Give capturing closures transparent types

Why can’t the type of capturing closures be named? What is the reason for opaque types like 10:78 x:_, y:_]?

Couldn’t capturing closures be implemented with types like:

struct Capturing<E, F> {
    environment: E,
    fn_ptr: F,
let x = 1;
let y = 2;
let lambda: Capturing<(&isize, &isize), fn(&isize, &isize, &isize) -> &isize> = |n| x + y + n;
let mut foo = "foo";
let mut make_bar: Capturing<(&mut usize), fn(&mut str)> = || foo = "bar";
let foo = "foo".to_owned();
let foo_with: Capturing<(String), fn(String, String)> = move |suffix: String| println!("{}{}", foo, suffix);
// Relevant impls would be generated; E.g:
impl FnOnce(String) for Capturing<(String), fn(String, String)> {}

Currying could be implemented by generating implementations of Fn* traits for each case/arity of partial application.

Am I missing something that requires capturing closures be opaque?

Closures don’t contain a function pointer, their Fn trait implementation directly contains the code.

fn_ptr could be named func and be marked ?Sized to support inline fully applied functions.

I would recommend reading my blog to see how closures are desugared before making changes to it. My blog gives a detailed account of how closures are desugared, including little bits sich as mhow the move keyword interacts with closures.

Basically closures have a hidden enviornment parameter which is made explicit by the Fn* traits, so the struct containing the captured enviornment only needs to contain the enviornment, no need to store a function pointer.

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Because for each closure, the compiler creates a new environment struct;

If you really need explicit types for your closures, then you have to do the unsugaring yourself instead of letting the compiler do it.

What currently prevents us from doing it in stable is the fact that Fn traits are unstable: it is still unclear whether their current design is good enough to become future-proof; it may thus change in the future, which would be a breaking change if it were stable.

Obviously stable Fn traits would be a very sweet thing to have, indeed.

This may be surprising, but monomorphisation is that powerful of a tool that you don’t require function pointers around, it’s all done statically (this is one of the places where Rust just blatantly outperforms C).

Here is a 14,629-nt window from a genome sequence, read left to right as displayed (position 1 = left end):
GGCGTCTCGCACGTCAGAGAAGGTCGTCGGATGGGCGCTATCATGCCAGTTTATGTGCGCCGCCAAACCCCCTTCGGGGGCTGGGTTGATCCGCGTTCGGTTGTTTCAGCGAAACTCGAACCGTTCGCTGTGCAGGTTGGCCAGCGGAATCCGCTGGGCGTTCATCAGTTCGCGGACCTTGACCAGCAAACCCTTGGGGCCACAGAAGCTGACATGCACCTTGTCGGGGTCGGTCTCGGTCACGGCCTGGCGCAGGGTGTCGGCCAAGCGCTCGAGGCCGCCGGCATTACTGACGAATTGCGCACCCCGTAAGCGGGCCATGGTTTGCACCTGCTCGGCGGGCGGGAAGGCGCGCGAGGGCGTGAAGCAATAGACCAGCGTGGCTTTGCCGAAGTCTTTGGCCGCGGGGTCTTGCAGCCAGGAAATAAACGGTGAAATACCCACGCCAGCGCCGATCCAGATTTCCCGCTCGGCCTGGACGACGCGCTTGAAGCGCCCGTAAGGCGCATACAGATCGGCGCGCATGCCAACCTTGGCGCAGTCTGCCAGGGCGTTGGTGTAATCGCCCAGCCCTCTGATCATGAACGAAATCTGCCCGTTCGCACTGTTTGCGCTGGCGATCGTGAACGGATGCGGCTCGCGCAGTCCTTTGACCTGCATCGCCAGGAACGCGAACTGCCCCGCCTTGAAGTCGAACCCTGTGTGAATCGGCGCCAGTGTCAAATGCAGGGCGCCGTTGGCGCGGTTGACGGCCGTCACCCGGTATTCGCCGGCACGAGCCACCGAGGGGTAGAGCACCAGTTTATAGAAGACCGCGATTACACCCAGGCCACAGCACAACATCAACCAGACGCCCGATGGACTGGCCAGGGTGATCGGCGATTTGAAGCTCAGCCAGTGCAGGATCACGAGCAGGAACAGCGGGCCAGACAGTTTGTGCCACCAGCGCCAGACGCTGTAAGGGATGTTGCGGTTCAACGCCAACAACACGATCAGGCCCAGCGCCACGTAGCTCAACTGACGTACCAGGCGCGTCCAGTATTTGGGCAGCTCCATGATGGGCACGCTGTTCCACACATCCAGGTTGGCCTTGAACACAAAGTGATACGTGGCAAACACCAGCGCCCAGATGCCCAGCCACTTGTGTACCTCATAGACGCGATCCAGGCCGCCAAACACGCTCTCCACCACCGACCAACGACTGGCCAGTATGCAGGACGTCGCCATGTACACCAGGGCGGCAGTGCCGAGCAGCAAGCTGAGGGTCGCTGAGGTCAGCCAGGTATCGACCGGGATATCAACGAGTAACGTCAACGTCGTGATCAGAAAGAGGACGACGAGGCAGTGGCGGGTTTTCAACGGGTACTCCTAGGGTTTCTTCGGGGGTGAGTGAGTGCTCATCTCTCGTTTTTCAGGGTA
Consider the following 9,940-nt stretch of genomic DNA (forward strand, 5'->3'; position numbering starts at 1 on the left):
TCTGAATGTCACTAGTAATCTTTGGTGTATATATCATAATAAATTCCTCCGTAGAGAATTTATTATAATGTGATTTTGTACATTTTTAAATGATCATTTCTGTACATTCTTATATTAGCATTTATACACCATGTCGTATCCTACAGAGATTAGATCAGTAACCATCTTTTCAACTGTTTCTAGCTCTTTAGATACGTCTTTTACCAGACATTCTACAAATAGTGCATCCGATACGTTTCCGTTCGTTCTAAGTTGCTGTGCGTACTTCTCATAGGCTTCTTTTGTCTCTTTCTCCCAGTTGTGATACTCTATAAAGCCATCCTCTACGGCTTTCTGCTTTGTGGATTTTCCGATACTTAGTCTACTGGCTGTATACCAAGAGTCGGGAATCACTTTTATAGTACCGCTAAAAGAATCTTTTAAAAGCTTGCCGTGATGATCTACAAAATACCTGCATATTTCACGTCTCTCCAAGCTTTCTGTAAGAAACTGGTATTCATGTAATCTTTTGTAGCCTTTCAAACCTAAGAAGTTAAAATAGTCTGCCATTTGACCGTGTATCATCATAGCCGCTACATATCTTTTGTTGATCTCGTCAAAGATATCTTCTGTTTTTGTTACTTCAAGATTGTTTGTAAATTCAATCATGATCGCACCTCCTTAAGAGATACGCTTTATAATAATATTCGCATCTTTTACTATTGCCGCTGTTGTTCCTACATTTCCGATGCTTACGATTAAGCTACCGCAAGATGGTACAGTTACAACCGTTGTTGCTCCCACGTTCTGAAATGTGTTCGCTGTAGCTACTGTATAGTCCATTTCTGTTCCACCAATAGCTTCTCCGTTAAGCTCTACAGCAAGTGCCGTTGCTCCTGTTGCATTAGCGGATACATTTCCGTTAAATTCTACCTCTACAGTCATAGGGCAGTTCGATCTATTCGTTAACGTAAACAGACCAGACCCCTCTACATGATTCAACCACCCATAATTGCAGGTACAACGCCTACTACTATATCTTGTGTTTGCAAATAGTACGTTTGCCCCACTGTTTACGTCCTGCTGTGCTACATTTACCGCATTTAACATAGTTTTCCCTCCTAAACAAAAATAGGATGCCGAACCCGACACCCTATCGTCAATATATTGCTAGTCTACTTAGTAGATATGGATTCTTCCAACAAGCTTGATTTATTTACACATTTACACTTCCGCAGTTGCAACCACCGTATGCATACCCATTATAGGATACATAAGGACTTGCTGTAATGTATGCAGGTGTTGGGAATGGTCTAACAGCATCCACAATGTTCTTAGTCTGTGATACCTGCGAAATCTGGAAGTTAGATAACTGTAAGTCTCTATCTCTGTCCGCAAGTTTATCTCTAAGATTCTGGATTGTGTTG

Since @Yato’s blog post already covers closures, I will give an example of monomorphisation vs parameter that does not involve closures, since they are not needed to show the example:

Example (playground)

  1. Dynamic argument

    fn repeat_hi_dynamic (n: usize)
        (0 .. n).for_each(|_| say_hi());

    gives the following assembly:

    playground::repeat_hi_dynamic: // Argument is %rdi
        pushq   %rbx
        testq   %rdi, %rdi // if rdi
        je  .LBB5_3  // == 0 { return; }
        movq    %rdi, %rbx // let mut rbx = rdi;
    .LBB5_2: // loop {
        callq   playground::say_hi // say_hi()
        addq    $-1, %rbx // rbx -= 1;
        jne .LBB5_2  // if rbx != 0 {} else { break; }
     // }
    /// return;
        popq    %rbx
  2. Static (type-level) argument

    trait TypeLevelUsize { const value: usize; }
    fn repeat_hi_static<N: TypeLevelUsize> (_: N)
        (0 .. N::value).for_each(|_| say_hi());
    • Example of static argument; the number 1:
      struct One; // Zero-sized struct: no dynamic data!
      impl TypeLevelUsize for One {
          const value: usize = 1;

    gives, with a monomoprhization to One, the following assembly:

    /// repeat_hi_static<One> : fn()
        jmp playground::say_hi

That is, even though we call it with a One argument (c.f. repeat_hi_static(One); ), the "number 1" information of One is not within its struct but within its type (in a similar vein as to why a &[u8; 4] contains just an address whilst a &[u8] contains both an address and a size).

In a similar fashion, a closure’s "call function" is relative to the type of the closure.


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